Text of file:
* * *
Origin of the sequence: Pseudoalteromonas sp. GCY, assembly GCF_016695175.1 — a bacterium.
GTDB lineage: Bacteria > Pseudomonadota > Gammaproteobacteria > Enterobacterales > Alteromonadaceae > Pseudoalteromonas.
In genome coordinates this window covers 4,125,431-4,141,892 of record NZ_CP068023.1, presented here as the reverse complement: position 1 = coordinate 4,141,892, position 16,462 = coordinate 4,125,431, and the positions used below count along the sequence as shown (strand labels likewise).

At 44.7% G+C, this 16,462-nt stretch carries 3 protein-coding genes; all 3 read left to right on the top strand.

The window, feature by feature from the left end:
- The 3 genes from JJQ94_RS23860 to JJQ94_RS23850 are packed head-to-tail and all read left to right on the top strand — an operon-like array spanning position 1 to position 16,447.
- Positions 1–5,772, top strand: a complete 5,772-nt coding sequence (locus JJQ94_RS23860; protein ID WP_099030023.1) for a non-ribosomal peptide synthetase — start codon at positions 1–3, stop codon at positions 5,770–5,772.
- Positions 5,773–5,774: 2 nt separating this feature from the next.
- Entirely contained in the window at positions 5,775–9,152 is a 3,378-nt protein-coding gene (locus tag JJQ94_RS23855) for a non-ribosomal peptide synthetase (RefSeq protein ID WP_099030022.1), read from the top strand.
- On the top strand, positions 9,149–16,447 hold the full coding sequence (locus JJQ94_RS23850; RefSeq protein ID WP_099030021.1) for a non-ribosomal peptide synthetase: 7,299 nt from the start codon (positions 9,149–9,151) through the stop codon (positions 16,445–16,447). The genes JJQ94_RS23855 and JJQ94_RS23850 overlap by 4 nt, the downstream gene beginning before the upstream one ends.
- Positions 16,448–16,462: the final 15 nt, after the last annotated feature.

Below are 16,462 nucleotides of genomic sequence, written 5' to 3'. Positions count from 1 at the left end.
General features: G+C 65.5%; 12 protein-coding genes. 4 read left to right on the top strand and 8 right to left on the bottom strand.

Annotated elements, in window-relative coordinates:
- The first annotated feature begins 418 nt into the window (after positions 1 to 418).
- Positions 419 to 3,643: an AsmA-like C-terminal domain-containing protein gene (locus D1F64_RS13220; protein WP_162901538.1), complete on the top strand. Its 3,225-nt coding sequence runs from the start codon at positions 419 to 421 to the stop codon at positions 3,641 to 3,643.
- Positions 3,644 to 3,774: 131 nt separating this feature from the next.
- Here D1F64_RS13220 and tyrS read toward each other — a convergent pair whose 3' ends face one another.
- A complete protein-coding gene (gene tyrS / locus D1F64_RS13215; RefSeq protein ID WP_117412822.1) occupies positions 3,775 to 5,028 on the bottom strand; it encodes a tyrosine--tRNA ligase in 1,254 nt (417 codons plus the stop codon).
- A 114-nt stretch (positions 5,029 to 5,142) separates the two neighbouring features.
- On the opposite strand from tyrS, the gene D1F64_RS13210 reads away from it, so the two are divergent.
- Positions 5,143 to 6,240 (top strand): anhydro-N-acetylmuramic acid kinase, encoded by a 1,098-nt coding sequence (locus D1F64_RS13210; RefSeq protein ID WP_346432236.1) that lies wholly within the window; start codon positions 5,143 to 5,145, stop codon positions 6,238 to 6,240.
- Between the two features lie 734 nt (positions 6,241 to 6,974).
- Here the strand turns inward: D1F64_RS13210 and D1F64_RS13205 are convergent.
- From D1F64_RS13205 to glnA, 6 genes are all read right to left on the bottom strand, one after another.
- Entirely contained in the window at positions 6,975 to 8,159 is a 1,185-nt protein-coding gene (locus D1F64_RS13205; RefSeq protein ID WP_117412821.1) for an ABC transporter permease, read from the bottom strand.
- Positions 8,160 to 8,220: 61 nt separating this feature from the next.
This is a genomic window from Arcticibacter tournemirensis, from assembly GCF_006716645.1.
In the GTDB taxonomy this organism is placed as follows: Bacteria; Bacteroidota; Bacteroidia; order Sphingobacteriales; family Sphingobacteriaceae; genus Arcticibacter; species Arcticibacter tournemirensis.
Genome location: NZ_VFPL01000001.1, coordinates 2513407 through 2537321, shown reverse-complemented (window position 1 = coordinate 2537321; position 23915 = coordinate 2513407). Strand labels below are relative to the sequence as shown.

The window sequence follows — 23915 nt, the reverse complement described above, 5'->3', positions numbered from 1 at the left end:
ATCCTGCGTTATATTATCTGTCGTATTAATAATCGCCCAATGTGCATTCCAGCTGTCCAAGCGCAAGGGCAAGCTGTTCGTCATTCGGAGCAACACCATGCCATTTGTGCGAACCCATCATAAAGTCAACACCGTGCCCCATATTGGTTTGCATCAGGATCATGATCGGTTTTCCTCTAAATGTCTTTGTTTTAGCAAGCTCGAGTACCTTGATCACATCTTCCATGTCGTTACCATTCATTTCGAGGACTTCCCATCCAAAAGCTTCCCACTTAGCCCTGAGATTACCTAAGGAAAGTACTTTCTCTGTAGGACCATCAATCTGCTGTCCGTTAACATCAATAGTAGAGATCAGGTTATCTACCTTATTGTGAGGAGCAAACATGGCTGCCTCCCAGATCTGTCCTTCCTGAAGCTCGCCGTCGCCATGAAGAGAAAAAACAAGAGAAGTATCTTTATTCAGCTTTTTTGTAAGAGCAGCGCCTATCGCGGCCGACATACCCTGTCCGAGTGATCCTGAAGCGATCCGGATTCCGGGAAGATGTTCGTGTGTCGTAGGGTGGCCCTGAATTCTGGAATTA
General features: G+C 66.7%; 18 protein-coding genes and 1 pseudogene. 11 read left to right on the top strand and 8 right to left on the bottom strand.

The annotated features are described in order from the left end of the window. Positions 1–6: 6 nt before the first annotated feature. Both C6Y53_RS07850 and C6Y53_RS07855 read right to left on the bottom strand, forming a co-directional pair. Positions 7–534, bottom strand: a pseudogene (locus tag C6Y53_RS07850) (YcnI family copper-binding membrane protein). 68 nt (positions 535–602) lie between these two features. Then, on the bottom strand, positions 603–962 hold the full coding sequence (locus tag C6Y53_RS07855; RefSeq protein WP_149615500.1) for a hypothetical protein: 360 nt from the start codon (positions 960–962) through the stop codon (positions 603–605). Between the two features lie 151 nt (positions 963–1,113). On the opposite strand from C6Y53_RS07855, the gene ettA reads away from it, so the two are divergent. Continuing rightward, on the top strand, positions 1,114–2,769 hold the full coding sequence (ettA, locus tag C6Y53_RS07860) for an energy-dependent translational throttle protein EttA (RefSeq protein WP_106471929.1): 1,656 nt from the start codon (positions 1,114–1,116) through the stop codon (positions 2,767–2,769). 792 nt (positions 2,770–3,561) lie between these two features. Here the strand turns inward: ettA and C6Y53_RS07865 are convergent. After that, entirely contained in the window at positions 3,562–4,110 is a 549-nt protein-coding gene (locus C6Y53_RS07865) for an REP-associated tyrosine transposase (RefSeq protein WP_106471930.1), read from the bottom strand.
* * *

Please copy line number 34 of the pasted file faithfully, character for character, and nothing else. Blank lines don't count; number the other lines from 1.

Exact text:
The annotated features are described in order from the left end of the window. Positions 1–6: 6 nt before the first annotated feature. Both C6Y53_RS07850 and C6Y53_RS07855 read right to left on the bottom strand, forming a co-directional pair. Positions 7–534, bottom strand: a pseudogene (locus tag C6Y53_RS07850) (YcnI family copper-binding membrane protein). 68 nt (positions 535–602) lie between these two features. Then, on the bottom strand, positions 603–962 hold the full coding sequence (locus tag C6Y53_RS07855; RefSeq protein WP_149615500.1) for a hypothetical protein: 360 nt from the start codon (positions 960–962) through the stop codon (positions 603–605). Between the two features lie 151 nt (positions 963–1,113). On the opposite strand from C6Y53_RS07855, the gene ettA reads away from it, so the two are divergent. Continuing rightward, on the top strand, positions 1,114–2,769 hold the full coding sequence (ettA, locus tag C6Y53_RS07860) for an energy-dependent translational throttle protein EttA (RefSeq protein WP_106471929.1): 1,656 nt from the start codon (positions 1,114–1,116) through the stop codon (positions 2,767–2,769). 792 nt (positions 2,770–3,561) lie between these two features. Here the strand turns inward: ettA and C6Y53_RS07865 are convergent. After that, entirely contained in the window at positions 3,562–4,110 is a 549-nt protein-coding gene (locus C6Y53_RS07865) for an REP-associated tyrosine transposase (RefSeq protein WP_106471930.1), read from the bottom strand.